Phil has thrown down the gauntlet to get Katherine to buy
something for him for only three euros.
Three euros in Paris?!
Phil is struggling to find anything that costs less than three figures.
Six cents euro.
I'm sorry but I can't buy that, it's too much money.
-OK, no, it's fine, thank you.
As Phil struggles to find anything cheap enough to make a profit
back in Blighty,
Katherine is reflecting on an antique mirror
which has seen better days.
What you've got to accept is that the mirror is showing
signs of wear and tear.
It's what we call the patina of age and I love that feel about it.
So, yeah, I'm kind of falling in love.
Do you think there's a vanity thing going on here?
I mean, I love mirrors, why wouldn't I love mirrors? Girls and mirrors.
Et le meilleur, meilleur, meilleur prix!
That means the best, best, best price.
Alors, c'est bon. 150. Merci, merci.
So we have agreed on 150 euros.
Which was the best, best, best, best, best...
Were you following? ..price.
Yes, so once that 150 euros is converted,
Katherine pays a hefty...
I must say, I'm actually genuinely very pleased with this buy.
It fills all the things on my tick list.
So it's actually very stylish.
It's got a lot of interior style about it.
It's got heaps of provenance and by that I mean the age.
So you've got this lovely 19th century mirror
with the patina of age,
surrounded by this carved wooden, I suspect, oak frame.
Which is, you know, all hand tooled.
This is, you know... I can imagine the craftsmen making this.
I'm not certain they started life together
but I'm absolutely happy that they've ended up together.
So, all in all, the price was right, it's a good buy.
Phil, you should be worried.
So it seems, and not to be outdone on buying, ahem, shall we say,
delicate wooden glass items,
Phil has gone back to the same dealer he bought the stool from
and is looking at a set of doors which are slightly incomplete.
What am I doing? 180 euros, got to thank you.
Yes, that's 180 euros, which is just over...
..for French doors that need some TLC.
So, I've just bought a window
with some painted glass missing for 180 euros.
-What am I going to do with that?
Phil doesn't seem to be over the moon with anything
he's picked up so far.
Perhaps Katherine can do a better job of spending his money.
Phil, you set me a challenge, I could only do my best but respond.
So what I've found you are three,
made pretty much yesterday,
footballing figures in action,
different numbers, different strips.
I'm sure you'll do quite well with those.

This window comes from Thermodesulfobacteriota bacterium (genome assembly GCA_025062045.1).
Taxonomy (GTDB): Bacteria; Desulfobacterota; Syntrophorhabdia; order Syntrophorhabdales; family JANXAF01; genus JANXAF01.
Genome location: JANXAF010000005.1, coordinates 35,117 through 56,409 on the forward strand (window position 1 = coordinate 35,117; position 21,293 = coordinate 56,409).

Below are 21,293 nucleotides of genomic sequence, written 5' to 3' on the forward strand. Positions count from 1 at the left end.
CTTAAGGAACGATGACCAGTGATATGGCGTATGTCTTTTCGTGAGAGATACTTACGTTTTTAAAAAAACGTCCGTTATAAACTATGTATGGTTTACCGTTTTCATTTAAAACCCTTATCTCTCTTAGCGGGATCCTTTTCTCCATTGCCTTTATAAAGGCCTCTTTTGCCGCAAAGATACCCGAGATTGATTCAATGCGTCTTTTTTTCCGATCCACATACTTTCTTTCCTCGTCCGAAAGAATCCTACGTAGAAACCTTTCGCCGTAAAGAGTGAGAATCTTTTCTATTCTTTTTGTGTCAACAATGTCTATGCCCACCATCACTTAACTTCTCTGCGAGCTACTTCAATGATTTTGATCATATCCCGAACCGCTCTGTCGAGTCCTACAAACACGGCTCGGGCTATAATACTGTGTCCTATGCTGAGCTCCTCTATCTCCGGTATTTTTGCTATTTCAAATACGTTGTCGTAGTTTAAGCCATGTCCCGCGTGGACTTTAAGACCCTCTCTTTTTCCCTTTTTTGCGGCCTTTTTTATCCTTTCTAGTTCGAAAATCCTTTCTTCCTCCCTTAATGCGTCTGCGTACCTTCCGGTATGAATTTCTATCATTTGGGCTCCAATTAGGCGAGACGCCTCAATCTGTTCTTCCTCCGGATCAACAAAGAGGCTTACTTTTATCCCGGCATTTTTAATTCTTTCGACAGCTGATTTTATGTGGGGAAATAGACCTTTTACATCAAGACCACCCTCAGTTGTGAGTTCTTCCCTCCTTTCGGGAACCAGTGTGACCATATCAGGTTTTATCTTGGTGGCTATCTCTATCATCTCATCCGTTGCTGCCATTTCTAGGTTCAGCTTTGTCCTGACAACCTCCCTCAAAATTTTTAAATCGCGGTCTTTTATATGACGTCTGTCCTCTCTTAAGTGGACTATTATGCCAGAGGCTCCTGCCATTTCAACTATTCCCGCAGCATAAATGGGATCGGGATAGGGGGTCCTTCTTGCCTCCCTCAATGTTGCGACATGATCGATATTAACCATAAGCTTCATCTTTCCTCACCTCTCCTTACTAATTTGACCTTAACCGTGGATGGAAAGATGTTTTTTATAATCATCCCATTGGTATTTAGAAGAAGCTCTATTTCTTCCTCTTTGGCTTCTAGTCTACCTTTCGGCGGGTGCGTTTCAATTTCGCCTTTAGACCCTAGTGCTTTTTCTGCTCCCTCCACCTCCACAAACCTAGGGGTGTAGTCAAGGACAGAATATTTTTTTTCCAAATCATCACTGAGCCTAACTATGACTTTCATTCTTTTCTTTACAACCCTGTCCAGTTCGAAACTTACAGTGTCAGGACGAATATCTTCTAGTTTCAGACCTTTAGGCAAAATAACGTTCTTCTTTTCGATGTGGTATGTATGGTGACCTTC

Hmm, something tells me she doesn't mean that.
So she heads into the shop to buy the footballers and notices
a mis-boxed model car of an Aston Martin,
that may help drive home a profit.
I've found myself a 20th century model
and probably only made not that long ago
but it's actually nicely boxed, a very presentation piece.
The toy car costs Katherine 15 euros or...
..and she hits the back of the net
when she completes Phil's challenge and buys
the three footballers for three euros or...
It's the end of the day, the sun is setting,
the romance is fading and I've finished.
I've bought everything I can do. Au revoir, Paris.
I love you. I'm not sure about Mr Serrell though.
Well, Phil is looking for one more item
and these French markets can be a great opportunity to mingle
with Parisian dealers specialising in continental items, or,
as in Phil's case,
a chap called John from London who sells British flags.
-I quite like...
-It's Royal Air Force, light blue.
I quite like that one.
It's got... The bottom is a bit frayed.
Oh, I get this now. Look at this, eh?
Oh, I tell you what, this is getting cheaper by the minute.
I'm glad we did this, look.
All you need is somebody to redo the hem on it.
I tell you what I do think, I don't think it's 1950s.
You think it's later, do you?
Well, just... What do I know about it?
But that to me doesn't look like...
It's not cotton, it's nylon or something.
That's not 60 years old, is it?
-I don't, I think...
-If it is, it's worn better than you and me.
Maybe it's 1970s but... I can't remember if it's stitched...
No, I'm the one that's stitched.
So, it's such a long time ago.
I can't remember what you said the best you'd do was?
-You started off at, what was it?
How much? You've been playing too much darts, you have.
-No, I said 120, I told you.
-And then we got down to how much?
-And that was before you'd seen all that frayed...
-And then I said 85.
-Go on, then.
-We've done the deal?
-Yeah, we have.
So that's 85 euros or...
..for the RAF flag.
Whether it will help his profits soar when he comes to sell,
There's a huge amount of sentimentality in collecting
that revolves really around the First World War and, of course,
the Royal Air Force was founded in 1918 from the bones of what
was then The Royal Army Flying Corps.
This is the ensign,
and I just think this is just a really evocative thing.
Now, I don't think there's that much age to this.
I think if I'm lucky it might be '60s or '70s and if it's unlucky,
it might be perhaps '70s or '80s.
But it's cost me 85 euros, which isn't that much money
and I'm sort of, kind of hoping that I can sell it to somebody
who might just have a bit of an RAF connection.